I had 20 minutes to eat and then catch the next train to Paris. I left the train station and went to the hotel, a grimy place decorated with American and Canadian and British flags and signs saying ‘we welcome our liberators!’ They didn’t have any food at the bar, so I figured I’d walk to the town and see if maybe this Irish guy was wrong, I mean, it’s Bayeux, it has no reason to exist anymore except the tapestry, there’s nothing else in it, how could they close the tapestry? But they had. Some unimpressive doors held a small paper sign with a messy handwritten note that they’ve decided to close for a few days. I walked into the town, up and down the streets, all their shops marked ‘SOLDES!’ just like in Paris, but already the Paris mindset had poisoned me, nothing was chic enough. They’ve tried to give some history to the city by marking every old building and explaining its construction, how the upper floors extend over the lower floors, for instance, to help prevent rain from getting on the ground floor. The oldest building in town still has a fleur-de-lis carved in it, though you cannot see it, it’s so faded, the building boarded up and for sale, an inn that royalty may have stayed once, maybe, or nobody really knows what the hell happened there, but it’s old, the other buildings have computer classes inside, they look modern and lack character. Water flows through the city, stone restaurants, water-wheels, tunnels and iron grates. I couldn’t find a bank anywhere–somebody directed me inside a smelly food store where I found an ATM, and went up and down the streets determined, now that I’d missed my train and would have to spend the whole afternoon here, to find some food to make me happy.
I wanted a mozzerella sandwich, fuck French food, and I found a tiny place that served them, I knew I’d made a mistake as soon as I walked in the door, but the fat woman who owned the place had already seen me, and I felt like it would break her heart if I left. She had an enourmous menu and almost no food, a few pastries scattered in a glass case, a few sandwiches in the window. I ordered a mozerella sandwich, and a small plastic baggie she’d made up herself of haribo candies. Food prices were about half of what they were in Paris, and I was delighted although a bit nervous–it didn’t seem right, are they okay to eat? It wasn’t mozzerella, it was chevre, which even by this point was beginning to make me gag a little, and I threw it away, this goddam skimpy sandwich, I won’t miss the tapestry and reward myself with a shitty sandwich, and went to a larger bakery and bought one of those, I wish I remembered its name, a common French sandwich that they have two types, one for men and one for women, and it’s a piece of bread with some meat on top of it and some melted cheese, very messy and greasy and not especially enjoyable, but…well, it was enough, and I had my candy, and then, when I’d exhausted the town and its narrow sidewalks covered in old people and hipster teenagers,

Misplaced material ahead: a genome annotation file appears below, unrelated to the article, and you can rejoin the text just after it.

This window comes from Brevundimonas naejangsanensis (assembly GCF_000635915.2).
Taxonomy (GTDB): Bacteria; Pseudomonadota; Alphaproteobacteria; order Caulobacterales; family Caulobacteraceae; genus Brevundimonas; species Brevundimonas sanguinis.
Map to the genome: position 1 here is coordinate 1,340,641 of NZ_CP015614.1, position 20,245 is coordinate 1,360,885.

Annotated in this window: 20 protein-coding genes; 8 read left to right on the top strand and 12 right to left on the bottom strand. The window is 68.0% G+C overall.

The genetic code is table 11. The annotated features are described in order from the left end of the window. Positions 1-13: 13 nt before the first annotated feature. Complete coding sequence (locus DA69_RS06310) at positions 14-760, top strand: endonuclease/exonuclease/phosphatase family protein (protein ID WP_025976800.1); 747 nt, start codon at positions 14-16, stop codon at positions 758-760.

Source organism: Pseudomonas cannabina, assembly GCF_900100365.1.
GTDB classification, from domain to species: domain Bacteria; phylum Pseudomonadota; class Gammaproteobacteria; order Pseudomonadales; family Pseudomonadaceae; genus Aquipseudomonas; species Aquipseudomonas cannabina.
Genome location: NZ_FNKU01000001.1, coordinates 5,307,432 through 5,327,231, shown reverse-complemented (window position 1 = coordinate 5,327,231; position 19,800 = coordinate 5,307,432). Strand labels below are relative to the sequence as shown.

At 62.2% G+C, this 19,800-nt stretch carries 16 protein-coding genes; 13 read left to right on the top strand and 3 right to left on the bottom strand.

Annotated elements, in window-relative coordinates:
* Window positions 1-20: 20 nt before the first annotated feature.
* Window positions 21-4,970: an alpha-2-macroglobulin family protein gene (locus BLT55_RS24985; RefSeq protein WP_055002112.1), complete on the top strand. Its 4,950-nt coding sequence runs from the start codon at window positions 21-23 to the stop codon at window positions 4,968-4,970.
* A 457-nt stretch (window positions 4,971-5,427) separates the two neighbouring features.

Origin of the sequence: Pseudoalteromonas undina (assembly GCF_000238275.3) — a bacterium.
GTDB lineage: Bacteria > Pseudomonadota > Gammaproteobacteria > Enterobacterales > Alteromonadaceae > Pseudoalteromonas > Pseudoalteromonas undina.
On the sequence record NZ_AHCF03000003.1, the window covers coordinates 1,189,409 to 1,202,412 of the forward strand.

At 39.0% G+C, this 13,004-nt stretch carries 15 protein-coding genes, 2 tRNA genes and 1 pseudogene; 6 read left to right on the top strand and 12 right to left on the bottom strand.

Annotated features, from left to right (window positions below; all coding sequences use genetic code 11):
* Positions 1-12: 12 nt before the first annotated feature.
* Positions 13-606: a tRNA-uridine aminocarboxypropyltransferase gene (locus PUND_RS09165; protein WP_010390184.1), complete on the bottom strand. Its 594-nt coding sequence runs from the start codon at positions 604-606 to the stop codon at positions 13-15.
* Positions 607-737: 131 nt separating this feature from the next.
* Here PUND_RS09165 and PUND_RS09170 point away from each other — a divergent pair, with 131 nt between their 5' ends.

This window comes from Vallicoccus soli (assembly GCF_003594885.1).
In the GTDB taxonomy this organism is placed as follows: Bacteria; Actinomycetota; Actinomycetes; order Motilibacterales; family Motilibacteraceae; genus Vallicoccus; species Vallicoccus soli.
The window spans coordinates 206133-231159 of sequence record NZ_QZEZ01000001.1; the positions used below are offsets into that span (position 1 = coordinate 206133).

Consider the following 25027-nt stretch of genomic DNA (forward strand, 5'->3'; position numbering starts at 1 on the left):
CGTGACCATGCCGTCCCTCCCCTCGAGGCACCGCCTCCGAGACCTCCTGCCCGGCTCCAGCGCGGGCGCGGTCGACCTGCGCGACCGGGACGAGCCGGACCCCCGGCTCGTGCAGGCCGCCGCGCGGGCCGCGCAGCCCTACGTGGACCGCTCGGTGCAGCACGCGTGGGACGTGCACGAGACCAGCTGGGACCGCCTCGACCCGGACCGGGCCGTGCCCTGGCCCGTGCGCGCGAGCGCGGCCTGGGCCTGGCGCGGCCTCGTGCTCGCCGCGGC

I went to a bakerie filled with mirrors, one of these places in which there’s barely enough room to walk, so they put in two doors so you can just be forced through like goats, but I loved that it was filled with mirrors so that I couldn’t figure out where it began or ended, I bought a bag of madeleines and something that looked like a baguette but the woman told me was sweet. Sweet is a meaningless term in France because sweet may mean something that is only sweet in your imagination it’s so subtle, like eating a piece of bread while looking at a sugarcube, or something so sweet that your blood congeals before your tongue even knows what’s going on. I prefer the subtle sweetnesses, they remind me of the taste of love. I was running out of money, I continued back to the train station, stopped at the hotel and spent two hours working on translations and drinking chocolates and coffees because they were so unbelievably cheap, some obnoxious old men came in and sat behind me talking loudly to everyone, they seemed to know the bartender, and an old black man came in and sat and watched everyone with a silly grin on his face that one would never see in America, he kept adding comments here and there and everyone treated him very well, and a young woman, perhaps my age, but with eyes that said she had two or three kids, and a short and fetid old woman who shuffled around chewing on her lips, and when I asked where the toilets were and if I had to pay, I went to them and she followed me in, and I closed the door, turned on the dim orange light and stared out the window, and didn’t even undo my belt, just stood there, knowing this horrible smelly woman was on the other side of the door waiting for me, staring, and I finally opened the door, and there she was, staring at the me as I knew she would be, and I stalked out, still having to piss. I had had a brilliant idea, to take the chocolate they gave me and put it in my coffee and it would turn into a chocolate coffee. It didn’t work, once I’d finished the coffee it looked like someone shat in my cup. I tried to eat the horrible stuff to save me from shame, brought my dishes to the bar, paid my obscenely small bill…